Never underestimate any competitor. Former Intel CEO Andy Grove said, “Only the paranoid survive.” Grove’s paranoia helped drive a culture of innovation, excellence, creativity and design that few companies have ever emulated. Indeed, Grove’s focus on paranoia was a warning to companies to be aware of competitors both seen and unseen. For example, for Proctor & Gamble’s Cascade dishwasher detergent, it is easy to monitor Unilever’s Sunlight brand of detergent. The competition between Cascade and Sunlight stems from a clear, known and open competitor.

But what if Samsung developed a dishwasher that does not need detergent? Samsung, a manufacturing company, would then be competing directly with a consumer packaged-goods company. These very unexpected product and industry shifts have been the most damaging among various business competitors. Amazon initially was a competitor to only established publishers for book sales. Today, with a robust cloud network and an immense physical distribution center, the company competes with IBM for cloud services as well as Wal-Mart for sales of consumer goods. The most dangerous competitors are the ones you don’t see coming. Army leaders need to look for points of vulnerability in the force—from logistics to airframes to communications to equipment and tactics—where potential competitors can come in and reduce or mitigate the Army’s effectiveness.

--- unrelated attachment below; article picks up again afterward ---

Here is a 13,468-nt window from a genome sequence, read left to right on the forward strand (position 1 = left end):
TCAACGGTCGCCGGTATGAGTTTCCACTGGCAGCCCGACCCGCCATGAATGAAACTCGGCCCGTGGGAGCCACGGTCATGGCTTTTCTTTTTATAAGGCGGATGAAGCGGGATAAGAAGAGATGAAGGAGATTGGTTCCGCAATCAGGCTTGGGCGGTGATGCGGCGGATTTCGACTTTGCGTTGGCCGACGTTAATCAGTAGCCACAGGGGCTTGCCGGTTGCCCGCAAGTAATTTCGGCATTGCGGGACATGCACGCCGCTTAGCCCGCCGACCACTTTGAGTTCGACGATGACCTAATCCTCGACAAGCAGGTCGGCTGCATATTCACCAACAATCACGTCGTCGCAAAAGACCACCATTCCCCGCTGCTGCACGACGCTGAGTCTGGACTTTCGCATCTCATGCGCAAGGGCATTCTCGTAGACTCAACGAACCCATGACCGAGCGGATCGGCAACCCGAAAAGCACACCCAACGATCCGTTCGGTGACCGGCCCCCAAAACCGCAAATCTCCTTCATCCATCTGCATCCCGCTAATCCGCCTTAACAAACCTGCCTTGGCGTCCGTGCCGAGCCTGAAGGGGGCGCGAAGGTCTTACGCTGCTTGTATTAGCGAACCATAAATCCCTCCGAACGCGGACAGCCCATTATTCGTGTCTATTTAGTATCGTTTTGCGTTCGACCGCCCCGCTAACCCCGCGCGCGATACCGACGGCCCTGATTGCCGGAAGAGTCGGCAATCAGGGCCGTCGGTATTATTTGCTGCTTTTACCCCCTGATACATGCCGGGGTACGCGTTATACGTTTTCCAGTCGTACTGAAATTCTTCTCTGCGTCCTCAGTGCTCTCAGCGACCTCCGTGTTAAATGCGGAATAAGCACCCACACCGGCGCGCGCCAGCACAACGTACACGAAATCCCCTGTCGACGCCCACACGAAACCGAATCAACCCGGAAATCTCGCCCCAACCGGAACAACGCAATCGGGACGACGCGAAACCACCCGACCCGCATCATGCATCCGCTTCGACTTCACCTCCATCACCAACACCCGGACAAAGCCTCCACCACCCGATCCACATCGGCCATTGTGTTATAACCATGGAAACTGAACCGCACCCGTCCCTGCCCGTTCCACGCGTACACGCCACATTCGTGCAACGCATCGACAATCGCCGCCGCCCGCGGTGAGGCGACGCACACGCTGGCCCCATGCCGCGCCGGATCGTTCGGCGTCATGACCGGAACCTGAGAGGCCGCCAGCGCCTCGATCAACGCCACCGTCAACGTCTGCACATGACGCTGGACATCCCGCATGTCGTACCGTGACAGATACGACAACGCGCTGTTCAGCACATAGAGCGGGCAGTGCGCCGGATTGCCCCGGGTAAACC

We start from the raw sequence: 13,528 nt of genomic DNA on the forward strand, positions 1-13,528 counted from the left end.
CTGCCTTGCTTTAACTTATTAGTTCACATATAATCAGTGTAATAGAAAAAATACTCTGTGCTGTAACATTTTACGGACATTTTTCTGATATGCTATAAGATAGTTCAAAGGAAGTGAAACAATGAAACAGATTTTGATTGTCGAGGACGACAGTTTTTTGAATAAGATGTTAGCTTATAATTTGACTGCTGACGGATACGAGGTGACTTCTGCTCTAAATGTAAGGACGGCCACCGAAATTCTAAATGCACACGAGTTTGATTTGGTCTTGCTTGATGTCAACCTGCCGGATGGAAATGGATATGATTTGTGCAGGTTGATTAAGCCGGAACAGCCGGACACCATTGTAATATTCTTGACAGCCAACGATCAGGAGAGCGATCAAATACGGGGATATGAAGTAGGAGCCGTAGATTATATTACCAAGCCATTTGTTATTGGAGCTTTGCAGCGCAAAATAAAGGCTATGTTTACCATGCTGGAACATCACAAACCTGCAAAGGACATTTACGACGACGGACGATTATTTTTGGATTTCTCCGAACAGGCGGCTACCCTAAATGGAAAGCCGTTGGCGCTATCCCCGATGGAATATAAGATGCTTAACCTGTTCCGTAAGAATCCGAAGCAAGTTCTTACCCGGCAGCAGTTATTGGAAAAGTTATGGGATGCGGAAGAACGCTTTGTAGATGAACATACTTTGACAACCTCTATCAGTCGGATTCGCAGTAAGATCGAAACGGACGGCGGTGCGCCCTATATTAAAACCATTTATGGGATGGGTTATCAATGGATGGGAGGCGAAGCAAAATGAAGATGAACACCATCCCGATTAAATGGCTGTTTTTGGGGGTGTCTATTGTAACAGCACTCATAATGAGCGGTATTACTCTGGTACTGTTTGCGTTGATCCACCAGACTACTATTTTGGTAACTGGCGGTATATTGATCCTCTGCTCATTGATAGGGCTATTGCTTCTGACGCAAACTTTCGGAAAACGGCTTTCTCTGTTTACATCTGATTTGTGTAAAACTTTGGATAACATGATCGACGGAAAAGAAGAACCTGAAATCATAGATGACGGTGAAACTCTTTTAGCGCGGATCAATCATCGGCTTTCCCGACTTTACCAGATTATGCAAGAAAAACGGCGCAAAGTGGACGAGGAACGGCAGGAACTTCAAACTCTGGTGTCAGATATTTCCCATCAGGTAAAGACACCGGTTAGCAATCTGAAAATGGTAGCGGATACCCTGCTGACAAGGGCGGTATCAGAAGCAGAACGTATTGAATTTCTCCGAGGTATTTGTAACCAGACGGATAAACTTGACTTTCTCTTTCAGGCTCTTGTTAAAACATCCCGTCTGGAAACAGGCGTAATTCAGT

The Army as an institution is strong. Leadership practices, training methodologies, ethical standards, mission planning and preparation frameworks, and the intelligence process are all strong examples of areas about which businesses can learn from the U.S. Army. Army leaders in turn can learn a great deal from business leaders and their ability to create, mold, lead and change organizations through dynamic, challenging times when a few months can often spell the demise of a once successful business.

When businesses manage to a few core metrics that directly reflect their company’s success, they encourage innovation, have executives that are thought leaders, listen to their customers to find their future success, and are intimately aware of competitors both seen and unseen. These are the real lessons for the U.S. Army to take from business for future challenges. Leading and managing in periods of dynamic change will never be easy, but leaders who listen, innovate, create and maintain the best parts of their organization will always be successful.